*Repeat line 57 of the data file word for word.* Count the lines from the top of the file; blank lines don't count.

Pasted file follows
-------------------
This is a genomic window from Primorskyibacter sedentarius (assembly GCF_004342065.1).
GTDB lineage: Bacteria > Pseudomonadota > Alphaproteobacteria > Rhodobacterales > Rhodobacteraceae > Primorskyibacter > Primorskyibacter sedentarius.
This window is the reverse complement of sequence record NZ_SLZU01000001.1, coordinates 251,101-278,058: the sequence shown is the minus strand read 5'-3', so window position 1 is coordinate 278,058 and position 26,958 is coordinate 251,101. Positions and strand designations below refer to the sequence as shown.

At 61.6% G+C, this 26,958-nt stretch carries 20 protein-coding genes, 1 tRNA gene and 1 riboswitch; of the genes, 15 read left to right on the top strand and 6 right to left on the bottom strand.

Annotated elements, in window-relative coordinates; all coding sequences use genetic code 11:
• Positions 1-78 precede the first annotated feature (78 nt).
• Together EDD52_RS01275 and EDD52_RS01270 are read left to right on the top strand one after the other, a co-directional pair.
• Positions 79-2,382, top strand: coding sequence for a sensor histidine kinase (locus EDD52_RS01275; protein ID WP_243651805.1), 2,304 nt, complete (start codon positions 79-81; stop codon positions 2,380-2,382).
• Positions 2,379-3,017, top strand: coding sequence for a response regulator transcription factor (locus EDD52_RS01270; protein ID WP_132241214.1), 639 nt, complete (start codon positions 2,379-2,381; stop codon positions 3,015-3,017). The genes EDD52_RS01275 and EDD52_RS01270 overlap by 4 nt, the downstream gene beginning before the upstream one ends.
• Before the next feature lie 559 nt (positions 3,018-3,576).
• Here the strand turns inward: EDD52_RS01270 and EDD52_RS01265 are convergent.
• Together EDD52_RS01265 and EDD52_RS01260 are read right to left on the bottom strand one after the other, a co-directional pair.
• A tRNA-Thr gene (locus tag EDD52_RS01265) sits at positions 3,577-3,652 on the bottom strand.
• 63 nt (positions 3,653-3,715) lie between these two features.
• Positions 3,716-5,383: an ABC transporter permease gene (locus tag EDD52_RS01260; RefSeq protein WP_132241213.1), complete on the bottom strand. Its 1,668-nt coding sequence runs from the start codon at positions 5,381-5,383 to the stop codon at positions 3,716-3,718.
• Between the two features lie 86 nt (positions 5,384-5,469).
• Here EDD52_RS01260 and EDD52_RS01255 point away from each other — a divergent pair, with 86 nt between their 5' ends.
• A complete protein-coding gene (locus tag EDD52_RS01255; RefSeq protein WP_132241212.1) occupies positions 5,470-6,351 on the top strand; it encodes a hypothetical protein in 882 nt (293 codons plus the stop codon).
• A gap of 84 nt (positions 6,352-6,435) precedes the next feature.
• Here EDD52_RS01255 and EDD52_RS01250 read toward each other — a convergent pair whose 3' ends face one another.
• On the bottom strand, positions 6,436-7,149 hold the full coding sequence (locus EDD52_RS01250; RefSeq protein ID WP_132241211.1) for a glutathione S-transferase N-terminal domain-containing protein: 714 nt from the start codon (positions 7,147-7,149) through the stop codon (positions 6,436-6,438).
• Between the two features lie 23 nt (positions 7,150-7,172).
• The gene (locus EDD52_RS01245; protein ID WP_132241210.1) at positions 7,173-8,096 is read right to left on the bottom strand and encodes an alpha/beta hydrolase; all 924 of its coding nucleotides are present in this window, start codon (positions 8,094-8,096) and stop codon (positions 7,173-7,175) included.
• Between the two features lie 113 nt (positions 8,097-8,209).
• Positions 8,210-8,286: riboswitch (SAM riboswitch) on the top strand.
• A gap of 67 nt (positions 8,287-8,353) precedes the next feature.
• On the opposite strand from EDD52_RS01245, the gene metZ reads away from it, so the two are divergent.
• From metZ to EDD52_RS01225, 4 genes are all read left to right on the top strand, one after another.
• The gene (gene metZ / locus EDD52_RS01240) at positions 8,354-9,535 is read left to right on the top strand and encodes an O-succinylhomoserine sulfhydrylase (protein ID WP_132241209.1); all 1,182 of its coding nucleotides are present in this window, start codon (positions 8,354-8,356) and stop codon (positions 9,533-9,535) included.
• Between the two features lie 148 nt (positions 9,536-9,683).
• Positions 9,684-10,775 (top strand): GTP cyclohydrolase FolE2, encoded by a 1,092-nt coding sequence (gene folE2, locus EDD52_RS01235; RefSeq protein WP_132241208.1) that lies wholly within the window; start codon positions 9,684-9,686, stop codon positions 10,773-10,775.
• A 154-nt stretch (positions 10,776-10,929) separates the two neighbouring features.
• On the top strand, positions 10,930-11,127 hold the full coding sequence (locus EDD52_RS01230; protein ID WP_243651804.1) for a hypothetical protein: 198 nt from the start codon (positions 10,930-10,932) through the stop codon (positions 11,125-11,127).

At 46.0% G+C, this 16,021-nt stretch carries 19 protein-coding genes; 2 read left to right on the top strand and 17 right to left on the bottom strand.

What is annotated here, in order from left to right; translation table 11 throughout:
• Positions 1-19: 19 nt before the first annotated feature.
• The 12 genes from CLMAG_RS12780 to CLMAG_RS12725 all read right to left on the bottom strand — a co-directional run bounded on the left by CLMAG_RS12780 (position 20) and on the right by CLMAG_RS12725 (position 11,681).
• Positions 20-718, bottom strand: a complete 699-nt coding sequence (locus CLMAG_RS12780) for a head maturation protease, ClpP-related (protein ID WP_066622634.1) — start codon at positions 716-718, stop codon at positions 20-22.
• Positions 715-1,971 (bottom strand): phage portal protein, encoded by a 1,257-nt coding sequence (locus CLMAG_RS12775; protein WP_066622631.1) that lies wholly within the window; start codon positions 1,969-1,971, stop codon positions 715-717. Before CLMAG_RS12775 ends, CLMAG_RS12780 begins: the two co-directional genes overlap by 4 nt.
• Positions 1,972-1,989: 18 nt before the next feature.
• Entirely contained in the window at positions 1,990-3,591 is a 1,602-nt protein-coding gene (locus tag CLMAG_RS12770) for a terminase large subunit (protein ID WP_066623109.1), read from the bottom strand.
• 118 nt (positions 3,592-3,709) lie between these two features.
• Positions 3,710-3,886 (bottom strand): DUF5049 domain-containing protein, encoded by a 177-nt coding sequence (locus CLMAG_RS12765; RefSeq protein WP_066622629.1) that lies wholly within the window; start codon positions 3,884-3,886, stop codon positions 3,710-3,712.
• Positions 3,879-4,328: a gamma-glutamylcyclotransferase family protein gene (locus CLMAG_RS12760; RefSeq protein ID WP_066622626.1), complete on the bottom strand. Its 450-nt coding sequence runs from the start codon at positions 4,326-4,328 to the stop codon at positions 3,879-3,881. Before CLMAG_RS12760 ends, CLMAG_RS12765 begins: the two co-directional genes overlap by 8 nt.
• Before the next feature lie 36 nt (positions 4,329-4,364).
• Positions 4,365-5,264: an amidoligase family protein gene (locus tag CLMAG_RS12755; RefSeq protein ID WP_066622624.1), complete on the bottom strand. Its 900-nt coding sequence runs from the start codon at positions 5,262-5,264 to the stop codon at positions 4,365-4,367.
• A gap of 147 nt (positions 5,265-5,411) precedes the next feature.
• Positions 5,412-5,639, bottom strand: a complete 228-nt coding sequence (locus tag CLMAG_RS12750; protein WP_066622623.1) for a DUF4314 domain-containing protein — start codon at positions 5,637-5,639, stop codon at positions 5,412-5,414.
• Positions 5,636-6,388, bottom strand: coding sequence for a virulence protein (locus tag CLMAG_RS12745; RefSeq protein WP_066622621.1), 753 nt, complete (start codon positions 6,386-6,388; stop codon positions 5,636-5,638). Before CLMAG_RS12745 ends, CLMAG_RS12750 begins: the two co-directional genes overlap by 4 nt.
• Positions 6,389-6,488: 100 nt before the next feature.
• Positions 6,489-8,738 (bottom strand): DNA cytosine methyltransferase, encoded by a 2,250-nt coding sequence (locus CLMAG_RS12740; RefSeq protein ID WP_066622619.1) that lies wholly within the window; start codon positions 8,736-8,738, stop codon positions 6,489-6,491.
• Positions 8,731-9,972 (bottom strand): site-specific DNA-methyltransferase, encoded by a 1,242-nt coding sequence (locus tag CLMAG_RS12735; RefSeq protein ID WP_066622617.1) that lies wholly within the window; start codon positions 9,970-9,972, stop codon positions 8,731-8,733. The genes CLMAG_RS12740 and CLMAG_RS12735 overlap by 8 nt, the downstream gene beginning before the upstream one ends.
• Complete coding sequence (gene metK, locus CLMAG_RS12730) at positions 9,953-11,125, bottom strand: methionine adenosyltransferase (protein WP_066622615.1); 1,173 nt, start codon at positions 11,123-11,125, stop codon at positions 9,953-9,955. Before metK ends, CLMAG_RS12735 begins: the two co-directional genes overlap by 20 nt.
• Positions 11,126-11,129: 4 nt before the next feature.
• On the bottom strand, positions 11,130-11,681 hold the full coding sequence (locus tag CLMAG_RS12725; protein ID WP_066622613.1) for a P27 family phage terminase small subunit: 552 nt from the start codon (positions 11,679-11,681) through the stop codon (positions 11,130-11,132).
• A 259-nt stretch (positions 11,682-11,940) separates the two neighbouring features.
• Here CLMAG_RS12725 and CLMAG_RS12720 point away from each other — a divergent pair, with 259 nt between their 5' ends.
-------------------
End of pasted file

• Here CLMAG_RS12725 and CLMAG_RS12720 point away from each other — a divergent pair, with 259 nt between their 5' ends.